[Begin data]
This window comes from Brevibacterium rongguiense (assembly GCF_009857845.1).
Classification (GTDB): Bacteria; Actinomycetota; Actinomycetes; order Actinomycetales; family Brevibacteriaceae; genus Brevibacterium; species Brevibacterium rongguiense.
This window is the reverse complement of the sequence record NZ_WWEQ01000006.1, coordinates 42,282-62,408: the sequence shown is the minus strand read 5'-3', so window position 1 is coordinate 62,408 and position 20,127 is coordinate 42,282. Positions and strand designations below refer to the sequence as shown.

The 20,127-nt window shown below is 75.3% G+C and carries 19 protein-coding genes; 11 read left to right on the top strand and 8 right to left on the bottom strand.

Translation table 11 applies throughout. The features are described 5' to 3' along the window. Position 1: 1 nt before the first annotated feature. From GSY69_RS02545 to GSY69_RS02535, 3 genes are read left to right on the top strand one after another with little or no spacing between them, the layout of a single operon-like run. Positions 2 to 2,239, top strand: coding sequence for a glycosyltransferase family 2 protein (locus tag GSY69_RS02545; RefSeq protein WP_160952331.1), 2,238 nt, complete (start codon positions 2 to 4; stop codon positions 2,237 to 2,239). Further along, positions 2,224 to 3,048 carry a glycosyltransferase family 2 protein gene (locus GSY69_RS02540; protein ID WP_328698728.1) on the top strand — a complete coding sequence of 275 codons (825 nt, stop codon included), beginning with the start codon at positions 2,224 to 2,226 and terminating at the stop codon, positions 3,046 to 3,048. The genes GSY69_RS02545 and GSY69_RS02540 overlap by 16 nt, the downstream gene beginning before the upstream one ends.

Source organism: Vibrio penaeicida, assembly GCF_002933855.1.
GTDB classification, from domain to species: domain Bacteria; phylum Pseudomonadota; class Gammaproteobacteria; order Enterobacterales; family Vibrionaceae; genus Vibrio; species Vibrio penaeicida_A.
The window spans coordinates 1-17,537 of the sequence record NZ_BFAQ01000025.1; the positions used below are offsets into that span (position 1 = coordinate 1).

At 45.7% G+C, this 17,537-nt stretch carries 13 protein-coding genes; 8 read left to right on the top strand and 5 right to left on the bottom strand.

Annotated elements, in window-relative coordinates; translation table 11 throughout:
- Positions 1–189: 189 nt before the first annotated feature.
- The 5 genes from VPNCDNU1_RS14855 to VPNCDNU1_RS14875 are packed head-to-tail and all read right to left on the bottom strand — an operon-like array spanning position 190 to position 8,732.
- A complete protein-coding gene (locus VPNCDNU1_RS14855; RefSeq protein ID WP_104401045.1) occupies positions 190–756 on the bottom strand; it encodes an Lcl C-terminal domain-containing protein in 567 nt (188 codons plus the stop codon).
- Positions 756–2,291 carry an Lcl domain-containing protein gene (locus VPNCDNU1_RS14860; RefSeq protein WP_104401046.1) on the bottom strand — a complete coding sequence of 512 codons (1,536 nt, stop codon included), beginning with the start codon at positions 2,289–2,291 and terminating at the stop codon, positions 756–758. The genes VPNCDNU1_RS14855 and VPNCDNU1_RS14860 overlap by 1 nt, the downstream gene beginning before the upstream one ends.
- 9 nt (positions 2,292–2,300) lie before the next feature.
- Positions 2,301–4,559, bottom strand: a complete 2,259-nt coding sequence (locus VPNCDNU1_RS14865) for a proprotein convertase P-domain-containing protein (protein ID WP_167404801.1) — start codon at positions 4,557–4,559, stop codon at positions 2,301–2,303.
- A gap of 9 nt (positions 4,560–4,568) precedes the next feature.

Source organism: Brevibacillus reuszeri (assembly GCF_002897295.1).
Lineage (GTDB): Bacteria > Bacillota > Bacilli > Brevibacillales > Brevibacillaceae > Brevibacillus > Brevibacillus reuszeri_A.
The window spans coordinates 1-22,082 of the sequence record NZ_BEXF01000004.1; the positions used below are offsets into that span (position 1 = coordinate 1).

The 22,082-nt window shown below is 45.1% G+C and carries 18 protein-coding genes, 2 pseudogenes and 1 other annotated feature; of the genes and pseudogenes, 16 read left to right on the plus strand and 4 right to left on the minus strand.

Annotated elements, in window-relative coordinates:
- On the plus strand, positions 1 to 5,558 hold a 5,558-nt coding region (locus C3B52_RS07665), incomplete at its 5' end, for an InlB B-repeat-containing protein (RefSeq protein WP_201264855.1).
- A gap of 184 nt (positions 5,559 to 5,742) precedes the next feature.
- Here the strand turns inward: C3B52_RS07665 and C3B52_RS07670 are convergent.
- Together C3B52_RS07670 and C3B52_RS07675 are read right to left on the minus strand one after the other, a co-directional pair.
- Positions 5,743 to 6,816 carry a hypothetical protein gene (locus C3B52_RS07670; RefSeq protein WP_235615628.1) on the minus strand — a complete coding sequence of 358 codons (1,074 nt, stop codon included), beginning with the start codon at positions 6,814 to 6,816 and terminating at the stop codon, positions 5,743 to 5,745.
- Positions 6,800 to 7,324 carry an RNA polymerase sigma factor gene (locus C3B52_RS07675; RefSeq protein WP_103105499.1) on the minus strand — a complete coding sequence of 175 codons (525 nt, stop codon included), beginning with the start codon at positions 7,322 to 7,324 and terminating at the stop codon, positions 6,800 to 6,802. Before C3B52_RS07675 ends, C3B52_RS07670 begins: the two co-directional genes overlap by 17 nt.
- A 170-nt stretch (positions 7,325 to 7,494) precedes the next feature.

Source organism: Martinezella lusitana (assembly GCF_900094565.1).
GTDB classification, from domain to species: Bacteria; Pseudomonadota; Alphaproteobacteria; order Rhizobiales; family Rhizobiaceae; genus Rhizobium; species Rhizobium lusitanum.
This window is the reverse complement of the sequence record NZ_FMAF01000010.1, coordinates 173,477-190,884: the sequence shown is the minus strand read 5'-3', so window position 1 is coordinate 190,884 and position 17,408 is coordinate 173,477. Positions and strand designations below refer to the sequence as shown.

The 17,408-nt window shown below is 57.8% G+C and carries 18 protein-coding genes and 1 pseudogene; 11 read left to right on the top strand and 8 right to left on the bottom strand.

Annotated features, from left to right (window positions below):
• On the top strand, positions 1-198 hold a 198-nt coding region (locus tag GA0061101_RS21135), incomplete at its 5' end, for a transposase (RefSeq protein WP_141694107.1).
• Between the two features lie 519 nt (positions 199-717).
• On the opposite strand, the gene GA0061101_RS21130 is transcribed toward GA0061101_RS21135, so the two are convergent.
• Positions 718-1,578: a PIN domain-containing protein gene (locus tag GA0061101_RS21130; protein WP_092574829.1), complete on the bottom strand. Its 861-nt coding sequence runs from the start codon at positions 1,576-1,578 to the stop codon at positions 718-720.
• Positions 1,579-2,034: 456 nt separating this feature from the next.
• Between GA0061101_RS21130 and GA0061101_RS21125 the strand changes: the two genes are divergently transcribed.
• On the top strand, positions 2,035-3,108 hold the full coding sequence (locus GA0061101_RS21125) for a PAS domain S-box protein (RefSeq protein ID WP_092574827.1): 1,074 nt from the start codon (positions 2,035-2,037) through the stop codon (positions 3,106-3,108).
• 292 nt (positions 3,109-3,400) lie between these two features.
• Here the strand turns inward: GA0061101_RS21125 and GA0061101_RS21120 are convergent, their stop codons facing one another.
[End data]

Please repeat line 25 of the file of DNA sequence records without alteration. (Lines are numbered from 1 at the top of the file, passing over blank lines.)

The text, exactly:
- Here the strand turns inward: C3B52_RS07665 and C3B52_RS07670 are convergent.